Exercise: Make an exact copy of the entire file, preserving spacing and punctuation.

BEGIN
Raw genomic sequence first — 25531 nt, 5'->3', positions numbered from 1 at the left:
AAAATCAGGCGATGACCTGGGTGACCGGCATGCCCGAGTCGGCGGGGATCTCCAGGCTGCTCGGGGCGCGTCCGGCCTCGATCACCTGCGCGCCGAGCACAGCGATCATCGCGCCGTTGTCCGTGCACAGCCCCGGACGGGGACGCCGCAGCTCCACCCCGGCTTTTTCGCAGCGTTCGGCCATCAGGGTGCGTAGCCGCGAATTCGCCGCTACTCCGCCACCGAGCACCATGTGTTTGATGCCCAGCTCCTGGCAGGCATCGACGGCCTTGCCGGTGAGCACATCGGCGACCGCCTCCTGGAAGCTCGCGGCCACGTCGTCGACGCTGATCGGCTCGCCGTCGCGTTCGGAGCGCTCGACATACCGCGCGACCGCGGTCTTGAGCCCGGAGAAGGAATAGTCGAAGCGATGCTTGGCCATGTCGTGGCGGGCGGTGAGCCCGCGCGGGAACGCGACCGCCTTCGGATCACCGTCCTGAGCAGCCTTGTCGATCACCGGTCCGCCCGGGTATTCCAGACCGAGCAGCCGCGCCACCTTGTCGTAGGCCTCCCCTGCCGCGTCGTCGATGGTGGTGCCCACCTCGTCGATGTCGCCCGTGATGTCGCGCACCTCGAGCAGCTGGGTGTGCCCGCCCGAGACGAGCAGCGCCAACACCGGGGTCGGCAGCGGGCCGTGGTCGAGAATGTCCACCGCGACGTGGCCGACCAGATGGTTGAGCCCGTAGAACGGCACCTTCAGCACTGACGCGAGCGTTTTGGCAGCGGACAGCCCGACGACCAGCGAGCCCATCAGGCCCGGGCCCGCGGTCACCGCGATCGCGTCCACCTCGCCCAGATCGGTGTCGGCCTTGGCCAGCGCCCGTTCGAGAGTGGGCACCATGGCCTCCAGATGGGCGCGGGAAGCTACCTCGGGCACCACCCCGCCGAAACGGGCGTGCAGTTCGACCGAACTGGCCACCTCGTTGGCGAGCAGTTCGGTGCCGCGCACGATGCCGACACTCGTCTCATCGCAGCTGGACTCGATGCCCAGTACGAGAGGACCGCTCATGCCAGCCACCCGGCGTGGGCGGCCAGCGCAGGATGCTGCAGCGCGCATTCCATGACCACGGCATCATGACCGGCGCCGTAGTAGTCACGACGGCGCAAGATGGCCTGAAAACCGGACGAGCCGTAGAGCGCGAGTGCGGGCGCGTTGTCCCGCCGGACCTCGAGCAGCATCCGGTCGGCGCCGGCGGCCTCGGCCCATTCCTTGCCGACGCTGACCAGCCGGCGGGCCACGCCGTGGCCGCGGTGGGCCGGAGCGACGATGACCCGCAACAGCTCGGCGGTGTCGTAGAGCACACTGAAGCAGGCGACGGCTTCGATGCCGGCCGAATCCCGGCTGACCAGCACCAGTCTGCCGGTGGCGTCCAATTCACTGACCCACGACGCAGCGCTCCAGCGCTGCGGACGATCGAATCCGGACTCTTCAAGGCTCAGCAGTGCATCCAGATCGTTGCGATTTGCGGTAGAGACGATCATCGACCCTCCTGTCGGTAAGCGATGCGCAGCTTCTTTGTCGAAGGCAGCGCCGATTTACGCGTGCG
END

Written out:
Raw genomic sequence first — 25531 nt, 5'->3', positions numbered from 1 at the left:
AAAATCAGGCGATGACCTGGGTGACCGGCATGCCCGAGTCGGCGGGGATCTCCAGGCTGCTCGGGGCGCGTCCGGCCTCGATCACCTGCGCGCCGAGCACAGCGATCATCGCGCCGTTGTCCGTGCACAGCCCCGGACGGGGACGCCGCAGCTCCACCCCGGCTTTTTCGCAGCGTTCGGCCATCAGGGTGCGTAGCCGCGAATTCGCCGCTACTCCGCCACCGAGCACCATGTGTTTGATGCCCAGCTCCTGGCAGGCATCGACGGCCTTGCCGGTGAGCACATCGGCGACCGCCTCCTGGAAGCTCGCGGCCACGTCGTCGACGCTGATCGGCTCGCCGTCGCGTTCGGAGCGCTCGACATACCGCGCGACCGCGGTCTTGAGCCCGGAGAAGGAATAGTCGAAGCGATGCTTGGCCATGTCGTGGCGGGCGGTGAGCCCGCGCGGGAACGCGACCGCCTTCGGATCACCGTCCTGAGCAGCCTTGTCGATCACCGGTCCGCCCGGGTATTCCAGACCGAGCAGCCGCGCCACCTTGTCGTAGGCCTCCCCTGCCGCGTCGTCGATGGTGGTGCCCACCTCGTCGATGTCGCCCGTGATGTCGCGCACCTCGAGCAGCTGGGTGTGCCCGCCCGAGACGAGCAGCGCCAACACCGGGGTCGGCAGCGGGCCGTGGTCGAGAATGTCCACCGCGACGTGGCCGACCAGATGGTTGAGCCCGTAGAACGGCACCTTCAGCACTGACGCGAGCGTTTTGGCAGCGGACAGCCCGACGACCAGCGAGCCCATCAGGCCCGGGCCCGCGGTCACCGCGATCGCGTCCACCTCGCCCAGATCGGTGTCGGCCTTGGCCAGCGCCCGTTCGAGAGTGGGCACCATGGCCTCCAGATGGGCGCGGGAAGCTACCTCGGGCACCACCCCGCCGAAACGGGCGTGCAGTTCGACCGAACTGGCCACCTCGTTGGCGAGCAGTTCGGTGCCGCGCACGATGCCGACACTCGTCTCATCGCAGCTGGACTCGATGCCCAGTACGAGAGGACCGCTCATGCCAGCCACCCGGCGTGGGCGGCCAGCGCAGGATGCTGCAGCGCGCATTCCATGACCACGGCATCATGACCGGCGCCGTAGTAGTCACGACGGCGCAAGATGGCCTGAAAACCGGACGAGCCGTAGAGCGCGAGTGCGGGCGCGTTGTCCCGCCGGACCTCGAGCAGCATCCGGTCGGCGCCGGCGGCCTCGGCCCATTCCTTGCCGACGCTGACCAGCCGGCGGGCCACGCCGTGGCCGCGGTGGGCCGGAGCGACGATGACCCGCAACAGCTCGGCGGTGTCGTAGAGCACACTGAAGCAGGCGACGGCTTCGATGCCGGCCGAATCCCGGCTGACCAGCACCAGTCTGCCGGTGGCGTCCAATTCACTGACCCACGACGCAGCGCTCCAGCGCTGCGGACGATCGAATCCGGACTCTTCAAGGCTCAGCAGTGCATCCAGATCGTTGCGATTTGCGGTAGAGACGATCATCGACCCTCCTGTCGGTAAGCGATGCGCAGCTTCTTTGTCGAAGGCAGCGCCGATTTACGCGTGCG